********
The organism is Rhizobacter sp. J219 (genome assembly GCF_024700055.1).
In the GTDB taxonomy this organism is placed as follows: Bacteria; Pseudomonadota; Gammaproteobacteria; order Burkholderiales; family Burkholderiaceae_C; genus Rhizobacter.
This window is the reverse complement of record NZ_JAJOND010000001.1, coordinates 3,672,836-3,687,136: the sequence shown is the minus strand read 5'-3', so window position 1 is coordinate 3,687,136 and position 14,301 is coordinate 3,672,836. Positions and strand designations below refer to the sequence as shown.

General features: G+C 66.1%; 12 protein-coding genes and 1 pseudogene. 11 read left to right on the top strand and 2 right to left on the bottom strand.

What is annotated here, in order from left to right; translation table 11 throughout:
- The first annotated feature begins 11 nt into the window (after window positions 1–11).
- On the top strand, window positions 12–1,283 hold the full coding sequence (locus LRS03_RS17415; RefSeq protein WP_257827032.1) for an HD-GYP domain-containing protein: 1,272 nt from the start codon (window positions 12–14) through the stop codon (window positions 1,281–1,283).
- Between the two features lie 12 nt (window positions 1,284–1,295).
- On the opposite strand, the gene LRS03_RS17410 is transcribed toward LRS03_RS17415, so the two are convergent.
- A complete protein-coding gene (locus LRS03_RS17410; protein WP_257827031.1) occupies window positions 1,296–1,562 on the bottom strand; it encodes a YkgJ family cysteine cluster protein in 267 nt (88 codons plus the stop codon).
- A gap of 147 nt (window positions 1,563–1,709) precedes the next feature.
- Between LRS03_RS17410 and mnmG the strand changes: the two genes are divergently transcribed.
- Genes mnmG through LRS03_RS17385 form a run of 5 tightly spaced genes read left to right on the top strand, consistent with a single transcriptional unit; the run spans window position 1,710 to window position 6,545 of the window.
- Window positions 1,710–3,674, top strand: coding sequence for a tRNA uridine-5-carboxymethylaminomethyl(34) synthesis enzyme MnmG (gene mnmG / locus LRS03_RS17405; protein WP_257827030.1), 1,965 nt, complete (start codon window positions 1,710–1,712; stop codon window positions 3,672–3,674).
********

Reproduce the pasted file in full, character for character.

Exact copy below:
The organism is Rhizobacter sp. J219 (genome assembly GCF_024700055.1).
In the GTDB taxonomy this organism is placed as follows: Bacteria; Pseudomonadota; Gammaproteobacteria; order Burkholderiales; family Burkholderiaceae_C; genus Rhizobacter.
This window is the reverse complement of record NZ_JAJOND010000001.1, coordinates 3,672,836-3,687,136: the sequence shown is the minus strand read 5'-3', so window position 1 is coordinate 3,687,136 and position 14,301 is coordinate 3,672,836. Positions and strand designations below refer to the sequence as shown.

General features: G+C 66.1%; 12 protein-coding genes and 1 pseudogene. 11 read left to right on the top strand and 2 right to left on the bottom strand.

What is annotated here, in order from left to right; translation table 11 throughout:
- The first annotated feature begins 11 nt into the window (after window positions 1–11).
- On the top strand, window positions 12–1,283 hold the full coding sequence (locus LRS03_RS17415; RefSeq protein WP_257827032.1) for an HD-GYP domain-containing protein: 1,272 nt from the start codon (window positions 12–14) through the stop codon (window positions 1,281–1,283).
- Between the two features lie 12 nt (window positions 1,284–1,295).
- On the opposite strand, the gene LRS03_RS17410 is transcribed toward LRS03_RS17415, so the two are convergent.
- A complete protein-coding gene (locus LRS03_RS17410; protein WP_257827031.1) occupies window positions 1,296–1,562 on the bottom strand; it encodes a YkgJ family cysteine cluster protein in 267 nt (88 codons plus the stop codon).
- A gap of 147 nt (window positions 1,563–1,709) precedes the next feature.
- Between LRS03_RS17410 and mnmG the strand changes: the two genes are divergently transcribed.
- Genes mnmG through LRS03_RS17385 form a run of 5 tightly spaced genes read left to right on the top strand, consistent with a single transcriptional unit; the run spans window position 1,710 to window position 6,545 of the window.
- Window positions 1,710–3,674, top strand: coding sequence for a tRNA uridine-5-carboxymethylaminomethyl(34) synthesis enzyme MnmG (gene mnmG / locus LRS03_RS17405; protein WP_257827030.1), 1,965 nt, complete (start codon window positions 1,710–1,712; stop codon window positions 3,672–3,674).